Marketers are always looking for new opportunities to tap into pop culture and gain access to significant audience volumes. Digital advertising is set to cross a major milestone in the world of advertising as it is expected this year to overtake spending on traditional ads. Yet, gaming remains the biggest untapped market, with a potential audience of 2.4 billion gamers around the world.
The last couple of years has seen an unprecedented rise in the market size of video gaming and esports. Consider this: the video gaming industry generated $43 billion in revenue in 2018, and this figure is expected to increase to $148 billion this year. The monthly size of competitive esports gamers is expected to touch 276 million by 2022. While gaming and eSports are making money, advertising budgets have remained a small proportion because of intrusive ads and lack of scalable tech solutions. Game developers, too, face the dilemma of opening their games to monetization without disrupting the gameplay. Advertising in games doesn’t necessarily have to be intrusive or ugly. Unfortunately, there continues to be little understanding of the in-game advertising space. When done right, in-game advertising has many benefits for all sides involved: advertisers, game developers, and gamers.
In this post, let us look at some of the most common myths around in-game advertising.
Myth 1: Gaming is Not Profitable for a Brand’s Audience
The traditional image of gamers bent over their gaming remotes in a living room may have contributed to this myth. For years, brands have not considered the core gaming audience to be their target customers. But let us tell you that is changing! Today’s gamers are sophisticated users who hold much more purchasing power than before. Gen Z, which is the highest user group among all gaming audience, is the biggest buying group with their buying power estimated at $44 billion. This has changed the perception of brands and also led to increased investment in video gaming and esports.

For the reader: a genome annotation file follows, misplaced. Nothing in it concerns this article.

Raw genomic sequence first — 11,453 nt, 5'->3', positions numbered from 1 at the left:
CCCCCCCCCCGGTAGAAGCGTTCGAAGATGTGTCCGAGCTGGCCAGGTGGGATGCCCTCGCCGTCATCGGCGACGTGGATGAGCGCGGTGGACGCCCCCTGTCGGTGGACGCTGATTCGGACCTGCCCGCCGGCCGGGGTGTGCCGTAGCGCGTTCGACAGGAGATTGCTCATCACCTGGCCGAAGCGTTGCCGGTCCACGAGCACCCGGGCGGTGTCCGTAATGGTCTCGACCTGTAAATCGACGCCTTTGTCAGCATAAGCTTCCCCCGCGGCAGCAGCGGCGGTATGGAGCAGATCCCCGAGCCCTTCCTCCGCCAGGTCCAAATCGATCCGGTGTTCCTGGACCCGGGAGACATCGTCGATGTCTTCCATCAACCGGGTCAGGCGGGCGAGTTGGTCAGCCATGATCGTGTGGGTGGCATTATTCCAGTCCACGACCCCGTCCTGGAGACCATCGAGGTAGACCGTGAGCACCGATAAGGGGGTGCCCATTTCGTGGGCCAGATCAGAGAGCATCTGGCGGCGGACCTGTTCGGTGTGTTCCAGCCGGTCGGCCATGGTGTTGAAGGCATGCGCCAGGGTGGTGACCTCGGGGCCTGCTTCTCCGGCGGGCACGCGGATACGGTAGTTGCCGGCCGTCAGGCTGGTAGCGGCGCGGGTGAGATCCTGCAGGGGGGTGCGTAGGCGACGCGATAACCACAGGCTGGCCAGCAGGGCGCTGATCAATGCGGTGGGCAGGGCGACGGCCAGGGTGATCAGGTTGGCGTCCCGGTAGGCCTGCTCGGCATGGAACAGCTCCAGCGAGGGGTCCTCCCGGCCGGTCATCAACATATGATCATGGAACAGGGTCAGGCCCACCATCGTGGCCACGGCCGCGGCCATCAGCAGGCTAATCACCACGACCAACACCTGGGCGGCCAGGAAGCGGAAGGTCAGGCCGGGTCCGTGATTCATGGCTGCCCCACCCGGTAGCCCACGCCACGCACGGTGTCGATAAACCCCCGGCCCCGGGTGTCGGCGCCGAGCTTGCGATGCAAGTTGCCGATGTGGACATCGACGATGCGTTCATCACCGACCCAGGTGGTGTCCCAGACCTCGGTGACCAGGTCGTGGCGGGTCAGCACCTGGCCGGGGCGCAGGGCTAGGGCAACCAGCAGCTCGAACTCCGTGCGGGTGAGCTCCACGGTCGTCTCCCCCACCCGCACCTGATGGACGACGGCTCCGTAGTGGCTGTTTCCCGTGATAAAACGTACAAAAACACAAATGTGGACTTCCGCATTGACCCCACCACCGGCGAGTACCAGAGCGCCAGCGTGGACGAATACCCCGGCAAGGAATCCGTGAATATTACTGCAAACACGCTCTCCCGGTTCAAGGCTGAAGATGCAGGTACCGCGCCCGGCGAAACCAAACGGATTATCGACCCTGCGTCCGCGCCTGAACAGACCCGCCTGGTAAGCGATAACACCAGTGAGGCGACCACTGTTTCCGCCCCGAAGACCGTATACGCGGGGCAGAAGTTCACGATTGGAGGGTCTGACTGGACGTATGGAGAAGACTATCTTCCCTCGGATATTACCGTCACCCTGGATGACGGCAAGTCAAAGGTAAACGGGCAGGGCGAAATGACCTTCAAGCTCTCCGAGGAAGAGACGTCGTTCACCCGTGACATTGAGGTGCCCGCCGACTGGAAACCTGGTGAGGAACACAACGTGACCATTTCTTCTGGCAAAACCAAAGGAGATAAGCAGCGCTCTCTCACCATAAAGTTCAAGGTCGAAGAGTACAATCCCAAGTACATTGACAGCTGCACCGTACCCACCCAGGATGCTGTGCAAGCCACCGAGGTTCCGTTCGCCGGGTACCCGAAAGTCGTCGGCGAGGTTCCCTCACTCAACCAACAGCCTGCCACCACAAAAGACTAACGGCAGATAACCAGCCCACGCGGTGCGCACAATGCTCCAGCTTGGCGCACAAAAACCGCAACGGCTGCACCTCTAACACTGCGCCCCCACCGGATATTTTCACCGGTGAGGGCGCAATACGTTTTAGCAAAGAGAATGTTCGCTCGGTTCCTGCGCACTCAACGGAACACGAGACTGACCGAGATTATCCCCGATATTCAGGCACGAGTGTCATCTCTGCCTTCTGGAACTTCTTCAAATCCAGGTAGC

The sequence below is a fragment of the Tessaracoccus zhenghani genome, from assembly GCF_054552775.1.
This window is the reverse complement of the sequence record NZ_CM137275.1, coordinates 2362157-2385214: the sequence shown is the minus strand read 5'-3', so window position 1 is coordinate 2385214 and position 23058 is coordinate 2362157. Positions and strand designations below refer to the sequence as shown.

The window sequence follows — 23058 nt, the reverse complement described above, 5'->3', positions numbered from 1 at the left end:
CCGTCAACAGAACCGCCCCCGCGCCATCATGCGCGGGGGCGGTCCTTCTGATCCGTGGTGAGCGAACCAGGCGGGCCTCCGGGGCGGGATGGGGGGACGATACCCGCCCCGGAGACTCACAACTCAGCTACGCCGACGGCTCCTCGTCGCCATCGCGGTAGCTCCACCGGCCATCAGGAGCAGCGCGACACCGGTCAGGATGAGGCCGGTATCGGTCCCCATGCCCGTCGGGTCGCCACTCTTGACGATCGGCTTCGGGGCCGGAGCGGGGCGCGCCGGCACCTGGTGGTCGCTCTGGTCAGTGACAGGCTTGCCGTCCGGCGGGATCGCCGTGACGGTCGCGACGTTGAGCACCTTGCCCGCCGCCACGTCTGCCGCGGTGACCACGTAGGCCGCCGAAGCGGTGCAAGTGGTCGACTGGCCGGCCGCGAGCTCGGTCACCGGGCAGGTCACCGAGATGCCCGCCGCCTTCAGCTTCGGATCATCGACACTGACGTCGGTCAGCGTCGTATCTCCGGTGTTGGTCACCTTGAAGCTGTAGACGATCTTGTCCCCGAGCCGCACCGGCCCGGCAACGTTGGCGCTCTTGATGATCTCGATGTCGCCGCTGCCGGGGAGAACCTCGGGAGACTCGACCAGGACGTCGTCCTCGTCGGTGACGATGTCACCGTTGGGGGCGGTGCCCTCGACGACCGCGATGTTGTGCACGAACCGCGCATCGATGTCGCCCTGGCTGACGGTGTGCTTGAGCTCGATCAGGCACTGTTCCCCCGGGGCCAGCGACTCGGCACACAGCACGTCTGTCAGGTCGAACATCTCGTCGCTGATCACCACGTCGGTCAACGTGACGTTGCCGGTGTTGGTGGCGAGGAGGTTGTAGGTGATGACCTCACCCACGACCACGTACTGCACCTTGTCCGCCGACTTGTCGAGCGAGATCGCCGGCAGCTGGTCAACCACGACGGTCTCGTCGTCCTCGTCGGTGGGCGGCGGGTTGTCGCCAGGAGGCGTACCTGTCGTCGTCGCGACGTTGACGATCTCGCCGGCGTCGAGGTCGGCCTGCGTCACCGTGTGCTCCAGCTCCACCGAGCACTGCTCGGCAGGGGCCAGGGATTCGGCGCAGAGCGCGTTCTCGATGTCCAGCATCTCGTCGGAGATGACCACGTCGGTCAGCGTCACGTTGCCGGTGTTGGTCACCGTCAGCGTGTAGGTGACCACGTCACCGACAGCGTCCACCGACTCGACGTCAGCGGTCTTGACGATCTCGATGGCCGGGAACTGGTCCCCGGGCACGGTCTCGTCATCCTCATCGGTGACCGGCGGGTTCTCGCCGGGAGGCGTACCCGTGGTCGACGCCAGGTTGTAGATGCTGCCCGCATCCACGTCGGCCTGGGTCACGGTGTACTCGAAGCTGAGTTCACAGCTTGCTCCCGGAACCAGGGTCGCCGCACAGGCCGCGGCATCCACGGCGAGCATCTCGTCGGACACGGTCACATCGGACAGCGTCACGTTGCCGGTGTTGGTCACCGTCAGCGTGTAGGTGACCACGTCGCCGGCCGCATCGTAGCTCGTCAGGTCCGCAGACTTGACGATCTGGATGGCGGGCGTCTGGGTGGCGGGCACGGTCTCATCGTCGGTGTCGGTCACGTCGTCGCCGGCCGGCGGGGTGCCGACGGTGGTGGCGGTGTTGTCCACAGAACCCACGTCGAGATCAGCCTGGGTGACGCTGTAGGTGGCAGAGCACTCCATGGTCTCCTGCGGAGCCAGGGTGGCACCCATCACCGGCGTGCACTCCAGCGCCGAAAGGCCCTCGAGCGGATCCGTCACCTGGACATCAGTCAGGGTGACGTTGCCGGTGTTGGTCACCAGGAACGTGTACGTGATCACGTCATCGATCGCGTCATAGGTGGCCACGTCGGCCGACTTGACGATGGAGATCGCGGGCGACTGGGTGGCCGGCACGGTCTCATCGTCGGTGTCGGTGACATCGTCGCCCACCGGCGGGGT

Brands have had a shift in their mindset and want to reach out to this new audience group that has remained elusive till now. They also recognize that to connect with this audience of the future, old advertising methods will not do. Today’s gamers are young users who look for more interactivity and expect authenticity from brands. The real and the virtual co-exist for these users and brands need to not only be present where these users are, but they need to do so in new and creative ways. Even brands that were not traditionally present in the gaming world have taken to adopting new ways to be present where the users are. Take the example of Honda, which is one of the many brands that are using partnerships with big titles to engage with a new generation of users. The company was recently named as the exclusive automobile partner for the League of Legends Championship series. The company also said the move comes as users move away from traditional media consumption towards social media and esports.
Image Source: Flickr/Justin
Myth 2: In-Game Advertising is Intrusive and Disrupts User Experience
Yes, bad advertising exists and that is certainly intrusive. But that doesn’t have to be so. Technological innovations in ad tech are creating a completely new advertising ecosystem, whereby ads can be introduced directly into the gameplay without harming game sessions. When done right, in-game advertising is similar to the ads we see every day in our daily environment — be it billboards or brand logos that exist all around us in our natural day-to-day space and “interact” with us. Gaming is not just a form of entertainment anymore and brands realize that it is the new way for young audiences to socialize. By using innovative advertising formats within the game, brands can explore opportunities to turn them into attractive marketing that is non-intrusive and get audiences hooked.